A Piggly Wiggly history of chain stores on 15th Ave

The debut of a Starbucks-backed brand experiment on 15th Ave E wasn’t the first time that this Seattle commercial strip saw a large chain with an innovative retail concept move in. Capitol Hill historian Dotty DeCoster originally wrote this piece for the Capitol Hill Times where it appeared in early 2008 but it is not available on the Web. She is able to share her work with CHS and we’re happy to feature her take on the Hill’s history.

The former home of Piggly Wiggly as it appears in 2009 (Photo: Lucas Anderson)

At first glance, one sees the delightful canopy along 15th. It is almost as wide as the sidewalk, wide enough for two people to stroll together without getting soaked by the canopy drip. This building at 401 15th Avenue E (on the northwest corner of 15th and E Harrison) has been with us since 1930. Walking along, one might pause and peruse the intriguing house wares and gifts in the windows of Tilden, or go into 22 Doors and see what’s on offer. It’s not really until you see the building from across the street that the terra cotta ornaments on the front of the building are noticeable, although the lively brick design along E. Harrison still looks pretty flashy.

From 1930 until about 1938, this masonry building was 15th Avenue’s Piggly Wiggly store. The canopy wrapped around the building covering all the big windows just below the transoms. Originally a Piggly Wiggly/MacMarr store, the sign seems to say simply “Piggly Wiggly” in the 1937 photograph at the State archives. A grocery ad in the Seattle Daily Times, January 10,1930, shows a banner “MacMarr/PigglyWiggly” announcing the “first birthday sale” for all the stores in Seattle, and the ad looks much like grocery ads today. It also dates the merger between the two chain store companies.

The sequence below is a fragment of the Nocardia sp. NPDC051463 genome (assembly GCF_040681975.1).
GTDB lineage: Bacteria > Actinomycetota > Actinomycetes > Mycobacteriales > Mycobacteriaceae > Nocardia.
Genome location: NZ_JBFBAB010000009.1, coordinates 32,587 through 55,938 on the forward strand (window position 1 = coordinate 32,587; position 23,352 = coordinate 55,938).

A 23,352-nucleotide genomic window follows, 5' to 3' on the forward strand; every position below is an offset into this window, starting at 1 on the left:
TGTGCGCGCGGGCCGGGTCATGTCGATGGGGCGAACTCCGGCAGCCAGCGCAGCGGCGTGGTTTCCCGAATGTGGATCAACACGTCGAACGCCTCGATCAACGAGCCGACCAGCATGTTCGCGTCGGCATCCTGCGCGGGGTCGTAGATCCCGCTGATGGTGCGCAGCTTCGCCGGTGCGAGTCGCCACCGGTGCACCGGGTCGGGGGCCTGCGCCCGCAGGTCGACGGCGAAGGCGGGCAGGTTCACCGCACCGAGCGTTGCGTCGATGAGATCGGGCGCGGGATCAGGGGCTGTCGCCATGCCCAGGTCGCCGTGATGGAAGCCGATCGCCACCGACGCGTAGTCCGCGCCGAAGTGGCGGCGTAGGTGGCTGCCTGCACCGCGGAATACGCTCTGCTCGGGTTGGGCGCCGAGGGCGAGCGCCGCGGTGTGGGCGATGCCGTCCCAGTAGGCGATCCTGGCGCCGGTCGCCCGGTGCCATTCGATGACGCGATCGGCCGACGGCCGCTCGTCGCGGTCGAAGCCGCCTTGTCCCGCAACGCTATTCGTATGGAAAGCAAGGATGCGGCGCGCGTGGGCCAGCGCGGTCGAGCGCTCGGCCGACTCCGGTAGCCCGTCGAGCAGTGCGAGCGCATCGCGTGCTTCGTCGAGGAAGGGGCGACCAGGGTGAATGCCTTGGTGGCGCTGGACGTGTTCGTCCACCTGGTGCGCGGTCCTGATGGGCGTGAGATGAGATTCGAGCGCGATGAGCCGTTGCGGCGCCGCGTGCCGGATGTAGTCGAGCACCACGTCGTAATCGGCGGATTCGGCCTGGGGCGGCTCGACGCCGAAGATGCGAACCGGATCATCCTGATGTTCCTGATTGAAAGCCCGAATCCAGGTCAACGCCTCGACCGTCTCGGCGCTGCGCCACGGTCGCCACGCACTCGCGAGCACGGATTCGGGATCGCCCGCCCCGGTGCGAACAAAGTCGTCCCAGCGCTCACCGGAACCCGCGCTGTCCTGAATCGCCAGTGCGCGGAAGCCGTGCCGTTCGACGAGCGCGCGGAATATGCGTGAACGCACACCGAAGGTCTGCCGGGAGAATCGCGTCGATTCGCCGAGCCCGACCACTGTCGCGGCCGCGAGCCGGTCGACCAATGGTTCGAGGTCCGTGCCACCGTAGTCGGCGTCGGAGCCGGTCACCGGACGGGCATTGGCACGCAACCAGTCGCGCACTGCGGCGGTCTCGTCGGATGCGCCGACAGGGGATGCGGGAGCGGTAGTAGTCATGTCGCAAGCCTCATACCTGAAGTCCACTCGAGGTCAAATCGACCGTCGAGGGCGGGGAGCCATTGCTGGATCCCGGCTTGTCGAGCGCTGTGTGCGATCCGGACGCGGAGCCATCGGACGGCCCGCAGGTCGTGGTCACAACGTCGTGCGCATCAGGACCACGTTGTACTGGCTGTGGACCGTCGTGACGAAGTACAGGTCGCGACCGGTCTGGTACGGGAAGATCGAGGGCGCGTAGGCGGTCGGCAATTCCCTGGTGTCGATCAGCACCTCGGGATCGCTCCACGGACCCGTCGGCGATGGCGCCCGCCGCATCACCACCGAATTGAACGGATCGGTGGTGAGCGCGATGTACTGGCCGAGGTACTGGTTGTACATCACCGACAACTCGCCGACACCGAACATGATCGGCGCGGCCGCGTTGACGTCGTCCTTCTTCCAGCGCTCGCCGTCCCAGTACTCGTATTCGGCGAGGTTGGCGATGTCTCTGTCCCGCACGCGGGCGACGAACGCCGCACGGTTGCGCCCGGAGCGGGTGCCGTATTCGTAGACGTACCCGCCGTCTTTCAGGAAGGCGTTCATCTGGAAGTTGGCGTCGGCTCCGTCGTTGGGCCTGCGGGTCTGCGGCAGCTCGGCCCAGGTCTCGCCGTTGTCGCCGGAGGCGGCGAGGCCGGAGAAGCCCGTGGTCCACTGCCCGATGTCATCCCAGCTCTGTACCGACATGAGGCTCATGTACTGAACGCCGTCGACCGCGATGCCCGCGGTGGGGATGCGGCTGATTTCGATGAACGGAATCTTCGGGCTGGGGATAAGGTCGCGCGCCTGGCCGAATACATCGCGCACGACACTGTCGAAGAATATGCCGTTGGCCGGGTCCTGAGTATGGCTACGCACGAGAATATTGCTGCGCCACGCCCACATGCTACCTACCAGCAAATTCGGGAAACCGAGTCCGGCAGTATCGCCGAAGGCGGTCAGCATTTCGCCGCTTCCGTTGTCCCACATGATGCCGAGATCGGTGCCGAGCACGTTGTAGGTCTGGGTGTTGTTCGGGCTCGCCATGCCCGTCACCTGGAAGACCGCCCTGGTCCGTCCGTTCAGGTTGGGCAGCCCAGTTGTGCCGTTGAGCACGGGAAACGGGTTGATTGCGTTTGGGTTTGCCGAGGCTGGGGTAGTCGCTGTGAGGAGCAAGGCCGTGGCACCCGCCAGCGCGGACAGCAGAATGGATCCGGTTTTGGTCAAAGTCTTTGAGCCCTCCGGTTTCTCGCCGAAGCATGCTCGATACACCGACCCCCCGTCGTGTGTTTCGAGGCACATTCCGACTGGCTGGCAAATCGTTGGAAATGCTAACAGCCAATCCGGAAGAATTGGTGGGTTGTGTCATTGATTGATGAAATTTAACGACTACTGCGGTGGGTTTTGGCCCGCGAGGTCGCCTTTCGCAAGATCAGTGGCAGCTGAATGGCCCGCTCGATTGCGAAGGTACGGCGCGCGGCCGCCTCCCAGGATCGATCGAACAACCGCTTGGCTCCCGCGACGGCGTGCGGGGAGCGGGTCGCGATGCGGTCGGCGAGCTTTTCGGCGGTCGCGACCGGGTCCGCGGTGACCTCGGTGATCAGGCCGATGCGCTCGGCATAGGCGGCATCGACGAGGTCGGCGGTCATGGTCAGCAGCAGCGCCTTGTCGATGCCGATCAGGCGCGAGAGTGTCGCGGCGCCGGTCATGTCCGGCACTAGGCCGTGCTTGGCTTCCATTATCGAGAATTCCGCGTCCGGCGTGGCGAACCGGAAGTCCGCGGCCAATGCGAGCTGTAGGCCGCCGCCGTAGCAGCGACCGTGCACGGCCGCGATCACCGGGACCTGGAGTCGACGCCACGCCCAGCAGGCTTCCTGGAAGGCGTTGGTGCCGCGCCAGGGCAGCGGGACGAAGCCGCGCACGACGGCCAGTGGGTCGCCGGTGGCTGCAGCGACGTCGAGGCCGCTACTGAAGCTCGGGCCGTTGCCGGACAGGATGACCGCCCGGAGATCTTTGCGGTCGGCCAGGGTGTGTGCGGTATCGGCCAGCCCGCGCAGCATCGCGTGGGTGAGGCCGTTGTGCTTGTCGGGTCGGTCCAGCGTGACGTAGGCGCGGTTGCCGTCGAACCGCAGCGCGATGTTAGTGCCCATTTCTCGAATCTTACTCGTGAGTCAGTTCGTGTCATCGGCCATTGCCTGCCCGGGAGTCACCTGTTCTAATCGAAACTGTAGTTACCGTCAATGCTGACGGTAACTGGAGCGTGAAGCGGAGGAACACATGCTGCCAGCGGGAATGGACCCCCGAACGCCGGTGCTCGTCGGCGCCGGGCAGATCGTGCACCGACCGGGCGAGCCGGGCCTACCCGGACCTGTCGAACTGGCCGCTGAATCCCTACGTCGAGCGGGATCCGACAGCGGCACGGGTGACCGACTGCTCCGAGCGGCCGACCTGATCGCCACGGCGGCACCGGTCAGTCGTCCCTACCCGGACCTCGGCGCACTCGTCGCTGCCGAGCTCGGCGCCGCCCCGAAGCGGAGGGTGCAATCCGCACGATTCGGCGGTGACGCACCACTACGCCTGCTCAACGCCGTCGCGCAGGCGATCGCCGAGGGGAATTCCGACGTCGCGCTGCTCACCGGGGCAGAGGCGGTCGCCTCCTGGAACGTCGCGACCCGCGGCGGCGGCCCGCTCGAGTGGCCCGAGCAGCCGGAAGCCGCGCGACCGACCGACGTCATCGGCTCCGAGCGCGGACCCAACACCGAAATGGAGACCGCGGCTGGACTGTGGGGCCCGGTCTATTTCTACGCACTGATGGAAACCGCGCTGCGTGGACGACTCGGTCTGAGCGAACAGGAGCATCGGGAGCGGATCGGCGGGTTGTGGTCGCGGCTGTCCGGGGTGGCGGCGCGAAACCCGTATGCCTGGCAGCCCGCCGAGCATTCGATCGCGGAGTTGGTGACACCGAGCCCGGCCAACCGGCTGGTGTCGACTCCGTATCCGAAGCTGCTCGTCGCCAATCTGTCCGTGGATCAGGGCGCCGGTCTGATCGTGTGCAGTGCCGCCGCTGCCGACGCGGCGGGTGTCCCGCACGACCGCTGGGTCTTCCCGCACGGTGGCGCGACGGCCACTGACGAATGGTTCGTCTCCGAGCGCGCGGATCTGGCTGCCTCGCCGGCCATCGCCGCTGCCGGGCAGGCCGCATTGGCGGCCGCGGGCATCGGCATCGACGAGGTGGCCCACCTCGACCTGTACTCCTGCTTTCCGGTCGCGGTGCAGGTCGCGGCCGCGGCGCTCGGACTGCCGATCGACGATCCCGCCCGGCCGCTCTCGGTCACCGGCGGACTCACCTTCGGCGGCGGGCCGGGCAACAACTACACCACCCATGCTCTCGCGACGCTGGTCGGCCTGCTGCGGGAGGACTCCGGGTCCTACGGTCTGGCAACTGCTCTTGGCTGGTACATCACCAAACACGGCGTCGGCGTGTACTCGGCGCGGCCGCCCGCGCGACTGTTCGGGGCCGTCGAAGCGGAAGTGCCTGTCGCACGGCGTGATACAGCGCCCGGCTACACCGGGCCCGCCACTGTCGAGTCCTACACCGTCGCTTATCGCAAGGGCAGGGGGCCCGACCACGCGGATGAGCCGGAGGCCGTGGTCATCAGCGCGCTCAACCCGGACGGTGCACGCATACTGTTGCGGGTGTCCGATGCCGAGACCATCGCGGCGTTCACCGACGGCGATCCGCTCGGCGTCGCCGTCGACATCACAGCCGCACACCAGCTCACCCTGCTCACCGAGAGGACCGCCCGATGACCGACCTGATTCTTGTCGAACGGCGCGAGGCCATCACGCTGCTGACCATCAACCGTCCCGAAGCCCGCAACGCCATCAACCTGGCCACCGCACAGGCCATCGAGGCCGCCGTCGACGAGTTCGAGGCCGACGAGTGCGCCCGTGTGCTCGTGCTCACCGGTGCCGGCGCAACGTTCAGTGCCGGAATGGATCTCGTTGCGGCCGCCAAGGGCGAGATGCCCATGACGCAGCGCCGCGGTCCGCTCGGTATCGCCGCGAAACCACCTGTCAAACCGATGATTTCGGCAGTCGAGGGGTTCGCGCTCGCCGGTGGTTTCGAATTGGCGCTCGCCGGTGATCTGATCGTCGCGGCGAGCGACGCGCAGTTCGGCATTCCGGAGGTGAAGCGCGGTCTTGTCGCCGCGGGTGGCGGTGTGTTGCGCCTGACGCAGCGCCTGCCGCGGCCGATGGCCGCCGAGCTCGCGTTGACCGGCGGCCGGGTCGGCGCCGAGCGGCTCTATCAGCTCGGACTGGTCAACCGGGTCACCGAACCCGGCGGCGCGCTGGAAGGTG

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Piggly Wiggly stores have a fascinating history. Clarence Saunders invented the self-service supermarket, patented the system in 1914, and franchised it nationwide. He’s the person who came up with the name “Piggly Wiggly”. His first store was opened in Memphis, Tennessee in 1916. But he lost control of the company in the early 1920s.

In 1921, William Louis Avery came to Seattle from Boulder, Colorado, and established the first Piggly Wiggly store in downtown Seattle. As the self-service method of shopping became popular, he opened stores in other parts of the city. He remained president and manager of the company until 1925, when Harry A. Ruff took charge here in Seattle. Mr. and Mrs. Ruff lived near the University of Washington, where their son, Harry A. Ruff, Jr., was a student.

Also during the 1920s, Charles Merrill (Merrill, Lynch) became interested in grocery stores and drove the development of the Safeway chain which originated in southern California. By the end of the 1920s, many west coast grocery store chains, including the MacMarr and Piggly Wiggly chains, had been consolidated into the Safeway system. In some cases, and 15th Avenue was no exception, Safeway and Piggly Wiggly stores existed for a brief time within a block of each other although they were owned and operated by Safeway. In 1932, Piggly Wiggly and Safeway stores in Seattle were consolidated under the direction of John L. Heathcote, District Manager. By 1935 George M. Mangan was the District Manager and in 1938 the former Piggly Wiggly at 401 15th Ave. E. became a Safeway.

Grocery store chains were big business in the 1920s and 1930s. While the Depression encouraged consolidation and delivery of less expensive food, in general the grocery business thrived. Financiers were willing, as Charles Merrill was, to invest heavily in new stores, new warehouses, and expansion of grocery chains. Wheeling and dealing, merging and consolidating retail and warehousing, were continuous.

City of Seattle Department of Neighborhoods Historical Site Record
Summary for 401-405 15th AVE / Parcel ID 3303700190 / Inv # CH009

 

Historic Name:Piggly Wiggly MarketCommon Name:none
Style:CommercialNeighborhood:Capitol Hill
Built By: Year Built:1927
Significance
In the opinion of the survey, this property appears to meet the criteria of the Seattle Landmarks Preservation Ordinance.